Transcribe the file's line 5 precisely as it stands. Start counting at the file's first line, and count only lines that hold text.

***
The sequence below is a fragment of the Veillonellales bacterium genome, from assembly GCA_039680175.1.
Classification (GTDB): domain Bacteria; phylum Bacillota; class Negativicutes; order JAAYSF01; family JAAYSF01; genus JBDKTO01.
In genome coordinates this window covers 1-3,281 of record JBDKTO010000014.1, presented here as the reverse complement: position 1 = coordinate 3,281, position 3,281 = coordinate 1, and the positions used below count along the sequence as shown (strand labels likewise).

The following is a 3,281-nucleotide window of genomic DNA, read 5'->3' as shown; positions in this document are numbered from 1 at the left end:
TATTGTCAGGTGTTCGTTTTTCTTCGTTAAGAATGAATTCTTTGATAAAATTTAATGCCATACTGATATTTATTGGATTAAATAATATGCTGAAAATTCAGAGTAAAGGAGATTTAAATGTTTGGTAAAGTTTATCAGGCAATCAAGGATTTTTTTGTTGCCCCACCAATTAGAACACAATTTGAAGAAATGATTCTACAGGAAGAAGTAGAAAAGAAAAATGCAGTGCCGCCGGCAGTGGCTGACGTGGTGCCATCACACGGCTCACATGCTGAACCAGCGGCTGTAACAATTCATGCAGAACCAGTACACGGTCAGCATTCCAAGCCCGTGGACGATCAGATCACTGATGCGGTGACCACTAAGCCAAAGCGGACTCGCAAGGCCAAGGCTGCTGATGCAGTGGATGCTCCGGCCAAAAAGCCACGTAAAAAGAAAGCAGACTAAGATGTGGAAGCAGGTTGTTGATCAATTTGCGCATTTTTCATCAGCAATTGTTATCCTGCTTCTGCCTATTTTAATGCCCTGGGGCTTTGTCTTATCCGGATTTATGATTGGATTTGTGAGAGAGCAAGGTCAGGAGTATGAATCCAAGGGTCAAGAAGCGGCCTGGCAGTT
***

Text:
TATTGTCAGGTGTTCGTTTTTCTTCGTTAAGAATGAATTCTTTGATAAAATTTAATGCCATACTGATATTTATTGGATTAAATAATATGCTGAAAATTCAGAGTAAAGGAGATTTAAATGTTTGGTAAAGTTTATCAGGCAATCAAGGATTTTTTTGTTGCCCCACCAATTAGAACACAATTTGAAGAAATGATTCTACAGGAAGAAGTAGAAAAGAAAAATGCAGTGCCGCCGGCAGTGGCTGACGTGGTGCCATCACACGGCTCACATGCTGAACCAGCGGCTGTAACAATTCATGCAGAACCAGTACACGGTCAGCATTCCAAGCCCGTGGACGATCAGATCACTGATGCGGTGACCACTAAGCCAAAGCGGACTCGCAAGGCCAAGGCTGCTGATGCAGTGGATGCTCCGGCCAAAAAGCCACGTAAAAAGAAAGCAGACTAAGATGTGGAAGCAGGTTGTTGATCAATTTGCGCATTTTTCATCAGCAATTGTTATCCTGCTTCTGCCTATTTTAATGCCCTGGGGCTTTGTCTTATCCGGATTTATGATTGGATTTGTGAGAGAGCAAGGTCAGGAGTATGAATCCAAGGGTCAAGAAGCGGCCTGGCAGTT